After spending much of his youth housed by members of his mother's family, he found a true home with his godfather, Don Ramon D' Ullastret I Casademon, who was also his father's particular friend and his mother's third cousin. (The Letter of Marque, page 15 ). "The relationship was taken very seriously in the Catalonia of his youth and he spent many happy hours in his godfather's house, a passionate hunter.....and one to whom the boy Stephen owed his first wolf, his first bear and his first imperial eagle's nest"(The Surgeon's Mate, page 158). Don Ramon took the place of his father; in later years when the met in a Baltic expedition, they greeted each other thus; "Stephen saw a small, upright, familiar figure. "Padri!" he cried . "Esteve", cried his godfather, raising his arms and they ran together and embraced...".(The Surgeon's Mate, page 240).

As the time came to consider training for his future life it was obvious that he would be unsuited to an Army career, like his father. In full adult hood, his height was about five and a half feet, weight no more than eight stone and his physical condition often described as meagre."Stephen was a plain bastard at the best, sallow with odd pale eyes, sparse hair and meagre limbs".(The Fortune of War, page 15). "`Here I have a description of a man in a black coat ....,medium height, slim, pale eyes, bob wig, grey breeches, speaks French with a southern accent.`". "` Why` cried Jack,` that must certainly be Stephen.".(Post Captain, page 86). "`Five foot six, slight build, pale eyes, muddy complexion...,speaks perfect French with a southern accent`"( The Surgeon's Mate, page 328). But his quickness at learning, his passionate curiosity in all natural things and his knowledge of Greek and Latin made medicine an obvious choice.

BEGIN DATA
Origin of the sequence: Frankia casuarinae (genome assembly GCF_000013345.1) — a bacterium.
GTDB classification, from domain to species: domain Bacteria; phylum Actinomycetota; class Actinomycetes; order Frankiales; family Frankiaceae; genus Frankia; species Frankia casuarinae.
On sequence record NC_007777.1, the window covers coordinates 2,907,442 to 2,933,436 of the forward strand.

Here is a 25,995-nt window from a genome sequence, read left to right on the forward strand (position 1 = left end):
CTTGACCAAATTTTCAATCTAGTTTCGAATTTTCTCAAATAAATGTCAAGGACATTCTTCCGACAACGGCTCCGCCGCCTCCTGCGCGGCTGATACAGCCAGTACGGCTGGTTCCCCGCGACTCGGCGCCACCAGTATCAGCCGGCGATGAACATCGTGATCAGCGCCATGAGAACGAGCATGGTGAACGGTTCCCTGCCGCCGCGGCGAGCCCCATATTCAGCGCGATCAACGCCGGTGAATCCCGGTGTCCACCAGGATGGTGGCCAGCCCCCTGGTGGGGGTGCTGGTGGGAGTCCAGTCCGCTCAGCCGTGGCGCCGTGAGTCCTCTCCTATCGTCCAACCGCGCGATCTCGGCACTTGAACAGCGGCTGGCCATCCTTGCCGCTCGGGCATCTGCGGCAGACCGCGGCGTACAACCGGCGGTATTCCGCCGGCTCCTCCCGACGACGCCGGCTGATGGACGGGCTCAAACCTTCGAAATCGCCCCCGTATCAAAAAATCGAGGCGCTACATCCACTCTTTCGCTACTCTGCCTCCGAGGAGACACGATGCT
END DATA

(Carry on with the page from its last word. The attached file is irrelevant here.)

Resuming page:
Stephen Maturin, medical student.